This will be the sixtieth-year anniversary of one of the most remarkable books of American history, John Hersey’s Hiroshima, first published on August 31, 1946, in The New Yorker. In March 1946, William Shawn, managing editor of The New Yorker, called for an article focused on the immediate devastation in Hiroshima rather than on statistics or politics. John Hersey interviewed survivors for three weeks in May and decided to focus on suffering human beings rather than on destroyed buildings. He edited his 150- page manuscript with the help of Shawn and Harold Ross; the two editors decided to devote one entire issue—no cartoons, no “Talk of the Town”—to this one factual narrative.
A slim copy of Hiroshima has been published in United States constantly since 1946, augmented since 1985 with Hersey’s follow-up accounts of the six survivors. Many authors of articles in this issue of EAA mention the book; I’ve assigned it almost every year for thirty years, from being a teaching assistant to teaching developmental English and Humanities 102 courses. While Japanese argue about how textbooks treat their aggression at war, this book has allowed American students to learn the consequences of an American political decision. Paradoxically, because the book is unemotional in tone, it allows readers to keep reading and experience emotionally the horror at the center.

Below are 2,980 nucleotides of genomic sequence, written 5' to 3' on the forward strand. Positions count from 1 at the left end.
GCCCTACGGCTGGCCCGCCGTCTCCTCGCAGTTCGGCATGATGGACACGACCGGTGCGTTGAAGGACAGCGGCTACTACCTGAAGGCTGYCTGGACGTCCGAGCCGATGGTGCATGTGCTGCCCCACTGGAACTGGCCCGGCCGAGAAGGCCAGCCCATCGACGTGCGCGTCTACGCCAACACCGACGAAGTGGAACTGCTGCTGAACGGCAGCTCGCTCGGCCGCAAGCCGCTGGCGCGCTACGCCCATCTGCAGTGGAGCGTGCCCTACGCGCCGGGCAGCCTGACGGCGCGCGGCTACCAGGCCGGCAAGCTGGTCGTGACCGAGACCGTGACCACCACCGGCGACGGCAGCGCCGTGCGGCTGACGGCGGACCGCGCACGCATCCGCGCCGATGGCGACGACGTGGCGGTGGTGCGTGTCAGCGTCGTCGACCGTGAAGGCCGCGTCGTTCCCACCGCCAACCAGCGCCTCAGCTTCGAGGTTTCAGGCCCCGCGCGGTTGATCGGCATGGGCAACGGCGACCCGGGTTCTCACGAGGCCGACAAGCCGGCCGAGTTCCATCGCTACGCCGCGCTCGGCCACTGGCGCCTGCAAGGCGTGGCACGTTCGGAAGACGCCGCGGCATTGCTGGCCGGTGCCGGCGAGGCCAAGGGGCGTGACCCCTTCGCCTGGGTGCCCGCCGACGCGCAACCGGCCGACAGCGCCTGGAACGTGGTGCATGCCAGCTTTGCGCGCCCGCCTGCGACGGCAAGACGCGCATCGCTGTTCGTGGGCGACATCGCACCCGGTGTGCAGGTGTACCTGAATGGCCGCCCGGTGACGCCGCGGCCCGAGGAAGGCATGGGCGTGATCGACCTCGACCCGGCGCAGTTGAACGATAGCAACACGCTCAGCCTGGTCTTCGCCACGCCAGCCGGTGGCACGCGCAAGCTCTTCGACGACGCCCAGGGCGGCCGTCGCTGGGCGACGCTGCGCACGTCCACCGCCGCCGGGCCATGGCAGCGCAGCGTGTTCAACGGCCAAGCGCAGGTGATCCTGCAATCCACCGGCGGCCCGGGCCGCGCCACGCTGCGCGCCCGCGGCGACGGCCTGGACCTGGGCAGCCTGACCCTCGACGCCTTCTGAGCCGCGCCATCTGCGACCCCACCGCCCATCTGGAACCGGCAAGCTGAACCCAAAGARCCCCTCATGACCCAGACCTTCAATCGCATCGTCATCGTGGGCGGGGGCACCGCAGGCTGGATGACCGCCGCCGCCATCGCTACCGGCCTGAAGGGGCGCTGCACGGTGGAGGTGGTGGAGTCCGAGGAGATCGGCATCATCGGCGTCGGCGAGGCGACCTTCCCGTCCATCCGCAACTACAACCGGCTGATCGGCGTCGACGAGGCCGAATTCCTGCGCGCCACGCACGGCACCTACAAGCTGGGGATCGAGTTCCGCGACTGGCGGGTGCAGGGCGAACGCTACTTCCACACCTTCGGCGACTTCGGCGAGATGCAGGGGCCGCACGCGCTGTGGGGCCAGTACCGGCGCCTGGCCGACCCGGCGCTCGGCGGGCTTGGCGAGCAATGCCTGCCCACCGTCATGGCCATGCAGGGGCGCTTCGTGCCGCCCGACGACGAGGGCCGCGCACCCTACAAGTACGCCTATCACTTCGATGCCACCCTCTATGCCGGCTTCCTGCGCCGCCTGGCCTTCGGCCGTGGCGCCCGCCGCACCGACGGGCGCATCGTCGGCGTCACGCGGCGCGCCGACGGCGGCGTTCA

Steve Rothman, who maintains a Web site (http://www.herseyhiroshima.com/hiro.php) with his useful 1997 article on Hersey and Hiroshima, concludes that Japan did not have access—because of American censorship—to Hiroshima until 1949. When I read Rothman’s article in 2002, I noticed he mentioned a “pony edition” of The New Yorker sent to overseas servicemen. I called my ninetyone-year-old father who worked in Tokyo, Hiroshima, and Nagasaki between November 1945 and November 1948. He said Hiroshima looked like firebombed Tokyo, and he had no distinct memory of the city; what he remembered of Nagasaki was seeing the sliced-off top of the cathedral (the top still lies today where it fell). But he vividly remembered reading Hiroshima in The New Yorker in Japan. He discussed it with his Japanese-American interpreter and that interpreter’s family in their home. My father owned the book along with others by Hersey. My father, Donald V. Wilson, devoted his life to the International Rehabilitation of the Disabled, the name of an organization he led for more than twenty years. His relationship with Mr. Kasai, at the Japanese Ministry of Welfare, lasted for more than fifty years. I believe there was a cause and effect relationship between the “truth” of Hersey’s published account and the acts of “reconciliation” between Americans and Japanese. I am convinced that there are a multitude of such stories of this book’s profound impact.